Prosecutors are to be given new guidance on when to pursue women who withdraw rape claims, it was announced today.
Director of Public Prosecutions Keir Starmer said recent court rulings had exposed failings in the system that had eroded public trust.
A framework will now be drawn up in a bid to ensure a different approach is taken in cases such as abuse victims being scared into dropping rape claims.
Mr Starmer's personal approval will in future be required.
In one recent case, a 28-year-old mother was freed by the Court of Appeal from an eight-month jail term for "falsely retracting" rape allegations against her husband.
After the case Lord Judge said there should have been a "broad measure of compassion" for a woman who had been "victimised".
"This is an extreme case and we hope that it will be very exceptional for cases of this kind to be prosecuted to conviction in the Crown Court," he said.
Writing in the Guardian, Mr Starmer said: "There have been cases recently where ... I do not consider justice was done or was seen to be done.
"Apologies and legal explanations offer scant comfort to a victim and the public are rightly reluctant to place their trust in public authorities unwilling to accept their failings.
"We need to work on our approach in retraction cases. From now on, my approval for charging will be needed in these cases and we will monitor them closely.
"If the victim has decided to withdraw a rape allegation, we must explore the issues behind that, particularly if the victim is under pressure or frightened."
He said that at present around 110 retraction cases were considered for prosecution each year - 61 resulting in successful prosecutions last year and seven unsuccessful.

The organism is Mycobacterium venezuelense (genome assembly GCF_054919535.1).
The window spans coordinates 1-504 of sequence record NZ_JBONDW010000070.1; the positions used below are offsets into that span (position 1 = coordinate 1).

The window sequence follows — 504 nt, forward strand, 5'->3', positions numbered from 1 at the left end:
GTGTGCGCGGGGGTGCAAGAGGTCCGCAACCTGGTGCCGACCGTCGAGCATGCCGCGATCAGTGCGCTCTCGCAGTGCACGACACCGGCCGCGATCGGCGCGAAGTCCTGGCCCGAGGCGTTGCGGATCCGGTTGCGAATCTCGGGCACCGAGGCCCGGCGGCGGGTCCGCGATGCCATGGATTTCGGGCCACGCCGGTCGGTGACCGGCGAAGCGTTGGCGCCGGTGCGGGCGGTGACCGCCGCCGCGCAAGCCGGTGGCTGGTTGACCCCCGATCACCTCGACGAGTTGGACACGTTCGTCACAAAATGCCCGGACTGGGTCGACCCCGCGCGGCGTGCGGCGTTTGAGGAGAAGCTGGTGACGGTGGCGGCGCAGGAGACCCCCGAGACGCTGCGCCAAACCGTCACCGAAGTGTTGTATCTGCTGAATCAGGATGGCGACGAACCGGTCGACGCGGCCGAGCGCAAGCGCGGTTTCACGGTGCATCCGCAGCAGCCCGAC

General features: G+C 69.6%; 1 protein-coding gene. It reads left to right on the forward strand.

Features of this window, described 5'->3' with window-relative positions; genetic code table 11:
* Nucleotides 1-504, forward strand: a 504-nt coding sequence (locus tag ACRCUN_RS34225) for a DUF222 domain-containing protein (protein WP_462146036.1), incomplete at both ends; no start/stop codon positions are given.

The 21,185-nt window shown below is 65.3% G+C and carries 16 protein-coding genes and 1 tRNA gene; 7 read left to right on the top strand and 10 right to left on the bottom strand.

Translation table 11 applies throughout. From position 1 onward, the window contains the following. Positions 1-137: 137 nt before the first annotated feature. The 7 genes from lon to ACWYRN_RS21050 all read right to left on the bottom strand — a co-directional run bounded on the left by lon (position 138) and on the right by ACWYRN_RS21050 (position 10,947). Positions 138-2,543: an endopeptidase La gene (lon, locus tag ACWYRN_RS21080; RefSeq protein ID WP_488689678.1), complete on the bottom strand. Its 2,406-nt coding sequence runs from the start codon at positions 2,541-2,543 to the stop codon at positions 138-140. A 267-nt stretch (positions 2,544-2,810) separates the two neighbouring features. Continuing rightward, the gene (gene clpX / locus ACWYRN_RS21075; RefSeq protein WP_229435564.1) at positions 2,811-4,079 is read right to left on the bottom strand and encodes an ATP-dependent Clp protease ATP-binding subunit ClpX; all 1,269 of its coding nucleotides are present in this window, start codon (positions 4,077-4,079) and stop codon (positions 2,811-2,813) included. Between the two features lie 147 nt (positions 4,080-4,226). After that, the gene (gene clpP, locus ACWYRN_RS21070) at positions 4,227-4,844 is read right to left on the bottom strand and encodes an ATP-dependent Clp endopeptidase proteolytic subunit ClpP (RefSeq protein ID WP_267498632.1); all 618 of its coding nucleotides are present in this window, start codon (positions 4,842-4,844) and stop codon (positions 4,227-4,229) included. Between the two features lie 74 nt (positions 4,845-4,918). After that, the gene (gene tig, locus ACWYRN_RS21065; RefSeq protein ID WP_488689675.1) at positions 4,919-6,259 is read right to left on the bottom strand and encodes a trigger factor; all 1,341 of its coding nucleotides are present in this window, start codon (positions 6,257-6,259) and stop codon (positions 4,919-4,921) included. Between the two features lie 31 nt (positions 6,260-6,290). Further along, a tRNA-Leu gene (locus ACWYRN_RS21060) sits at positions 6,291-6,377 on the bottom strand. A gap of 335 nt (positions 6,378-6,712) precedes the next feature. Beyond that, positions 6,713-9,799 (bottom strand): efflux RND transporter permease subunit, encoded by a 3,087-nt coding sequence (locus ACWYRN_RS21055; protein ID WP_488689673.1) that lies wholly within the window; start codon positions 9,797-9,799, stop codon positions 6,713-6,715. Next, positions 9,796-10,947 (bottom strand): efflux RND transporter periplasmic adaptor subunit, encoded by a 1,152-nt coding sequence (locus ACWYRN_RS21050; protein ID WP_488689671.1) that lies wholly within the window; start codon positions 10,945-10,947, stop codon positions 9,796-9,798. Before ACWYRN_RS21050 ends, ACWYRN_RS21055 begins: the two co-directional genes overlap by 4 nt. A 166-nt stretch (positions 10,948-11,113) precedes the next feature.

That compared with around 4,000 rape prosecutions brought annually, he said.
The Crown Prosecution Service (CPS) said the guidelines - on which a consultation will begin next month - would form part of a wider shake-up of the handling of rape allegations.
Other measures will include strengthened efforts to prevent "myths and stereotypes" affecting decisions and a requirement for CPS offices to monitor their handling of cases involving violence against women in a bid to ensure consistency across the country.
But Mr Starmer cautioned that public expectations of prosecutors' ability to pursue rape claims were sometimes "unrealistic" given the challenges.
"While we must be robust in prosecuting those who seek to pervert the course of justice, cases where someone has reported a rape but then retracts the allegation must be treated very carefully and we must explore the issues behind the retraction, particularly if the victim is under pressure or frightened," he said in a statement.
"We are keen to know the views of all parties, including charities and special interest groups with expertise in this area. This will ensure our new guidance deals properly and sensitively with these often complex situations."
Commenting on the wider changes, he said: "Prosecuting rape is very challenging. Public expectations are high and sometimes unrealistic.
"By their very nature, many cases turn on the word of one individual against another. Rape often occurs in private with the victim the only witness.
"Unless the defendant pleads guilty, usually the victim has to give evidence in court to establish the basis for a prosecution and the prosecution case must always be proved beyond reasonable doubt.
"As prosecutors we need to reinforce the so-called 'merits-based' approach to rape cases. Cases should be judged entirely on the merits of the evidence: myths and stereotypes have no place in a criminal justice system underpinned by basic human rights.
"These measures are the first steps in a long-term drive to improve the quality of rape prosecutions. They complement the Core Quality Standards, announced earlier this year, and will further hold the CPS to the high standard that the public rightly expect."